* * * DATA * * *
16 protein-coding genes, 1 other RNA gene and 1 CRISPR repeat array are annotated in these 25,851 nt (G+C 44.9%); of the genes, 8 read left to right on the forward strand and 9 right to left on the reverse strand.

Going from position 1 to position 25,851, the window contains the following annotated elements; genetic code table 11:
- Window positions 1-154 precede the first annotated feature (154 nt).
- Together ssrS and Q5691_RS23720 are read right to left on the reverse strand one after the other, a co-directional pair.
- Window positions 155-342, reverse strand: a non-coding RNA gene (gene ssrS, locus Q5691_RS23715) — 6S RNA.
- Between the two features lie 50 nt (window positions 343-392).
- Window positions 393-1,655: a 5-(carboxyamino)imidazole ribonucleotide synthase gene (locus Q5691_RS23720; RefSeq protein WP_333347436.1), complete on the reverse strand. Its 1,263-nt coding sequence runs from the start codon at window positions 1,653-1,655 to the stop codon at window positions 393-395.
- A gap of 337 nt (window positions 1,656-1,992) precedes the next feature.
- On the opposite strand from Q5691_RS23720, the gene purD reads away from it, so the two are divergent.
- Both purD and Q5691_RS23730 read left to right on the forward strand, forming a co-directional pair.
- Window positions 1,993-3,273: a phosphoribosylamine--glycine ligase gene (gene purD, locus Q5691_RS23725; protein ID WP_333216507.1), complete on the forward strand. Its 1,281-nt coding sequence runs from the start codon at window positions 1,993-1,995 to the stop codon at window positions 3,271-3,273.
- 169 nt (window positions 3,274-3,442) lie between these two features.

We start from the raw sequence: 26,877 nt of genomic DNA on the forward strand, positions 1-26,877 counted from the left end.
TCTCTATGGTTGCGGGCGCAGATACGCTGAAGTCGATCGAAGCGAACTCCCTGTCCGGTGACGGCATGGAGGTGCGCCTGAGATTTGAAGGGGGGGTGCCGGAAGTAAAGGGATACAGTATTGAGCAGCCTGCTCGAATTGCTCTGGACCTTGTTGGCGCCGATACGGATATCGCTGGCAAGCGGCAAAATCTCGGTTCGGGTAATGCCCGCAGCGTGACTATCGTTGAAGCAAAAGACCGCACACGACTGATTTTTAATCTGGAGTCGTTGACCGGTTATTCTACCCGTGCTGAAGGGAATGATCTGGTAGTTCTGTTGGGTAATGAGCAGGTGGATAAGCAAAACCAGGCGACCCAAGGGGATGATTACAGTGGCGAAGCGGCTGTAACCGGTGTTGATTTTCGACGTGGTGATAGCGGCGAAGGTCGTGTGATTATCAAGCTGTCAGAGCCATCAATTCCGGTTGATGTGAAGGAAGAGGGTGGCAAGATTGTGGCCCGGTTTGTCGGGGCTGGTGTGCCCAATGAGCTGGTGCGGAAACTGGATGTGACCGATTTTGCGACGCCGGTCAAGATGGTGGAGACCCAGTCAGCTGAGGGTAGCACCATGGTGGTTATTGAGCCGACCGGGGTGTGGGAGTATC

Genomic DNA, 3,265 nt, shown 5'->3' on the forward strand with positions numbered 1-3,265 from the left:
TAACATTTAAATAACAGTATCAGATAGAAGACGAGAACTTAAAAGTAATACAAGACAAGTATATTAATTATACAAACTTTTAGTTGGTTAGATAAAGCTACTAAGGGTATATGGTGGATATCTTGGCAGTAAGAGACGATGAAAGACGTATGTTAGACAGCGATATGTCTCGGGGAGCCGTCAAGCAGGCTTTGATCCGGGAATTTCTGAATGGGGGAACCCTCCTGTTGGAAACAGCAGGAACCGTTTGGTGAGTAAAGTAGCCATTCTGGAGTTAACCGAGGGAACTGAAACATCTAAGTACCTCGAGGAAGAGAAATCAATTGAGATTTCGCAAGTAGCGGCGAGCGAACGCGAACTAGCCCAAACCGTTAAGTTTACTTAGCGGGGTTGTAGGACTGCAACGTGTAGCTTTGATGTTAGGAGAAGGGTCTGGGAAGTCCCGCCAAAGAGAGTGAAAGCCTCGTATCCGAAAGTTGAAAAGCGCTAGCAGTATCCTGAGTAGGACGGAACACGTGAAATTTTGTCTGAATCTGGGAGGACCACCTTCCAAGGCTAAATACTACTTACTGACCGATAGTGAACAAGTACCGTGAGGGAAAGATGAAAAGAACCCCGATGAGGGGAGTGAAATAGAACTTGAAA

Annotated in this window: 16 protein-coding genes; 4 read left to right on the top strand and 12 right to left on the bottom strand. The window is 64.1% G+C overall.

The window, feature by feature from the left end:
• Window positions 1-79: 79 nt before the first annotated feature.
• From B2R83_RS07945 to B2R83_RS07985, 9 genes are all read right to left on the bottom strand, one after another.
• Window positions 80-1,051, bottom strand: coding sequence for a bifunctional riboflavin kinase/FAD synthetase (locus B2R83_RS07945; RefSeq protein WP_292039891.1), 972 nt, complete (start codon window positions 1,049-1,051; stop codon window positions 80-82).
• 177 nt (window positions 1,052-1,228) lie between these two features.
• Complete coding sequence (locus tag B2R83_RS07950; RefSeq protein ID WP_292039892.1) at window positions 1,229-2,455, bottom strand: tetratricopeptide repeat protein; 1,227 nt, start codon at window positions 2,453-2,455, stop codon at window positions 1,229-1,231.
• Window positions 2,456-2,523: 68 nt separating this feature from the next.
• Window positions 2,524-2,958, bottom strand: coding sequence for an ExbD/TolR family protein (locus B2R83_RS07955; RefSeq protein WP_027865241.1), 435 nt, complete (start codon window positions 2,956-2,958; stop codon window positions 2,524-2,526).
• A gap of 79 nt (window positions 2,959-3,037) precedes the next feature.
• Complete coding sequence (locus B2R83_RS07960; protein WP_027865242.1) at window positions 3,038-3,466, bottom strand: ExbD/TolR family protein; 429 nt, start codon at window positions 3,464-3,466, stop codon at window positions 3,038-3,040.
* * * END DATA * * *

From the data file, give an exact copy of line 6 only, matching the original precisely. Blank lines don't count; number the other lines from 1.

- Between the two features lie 50 nt (window positions 343-392).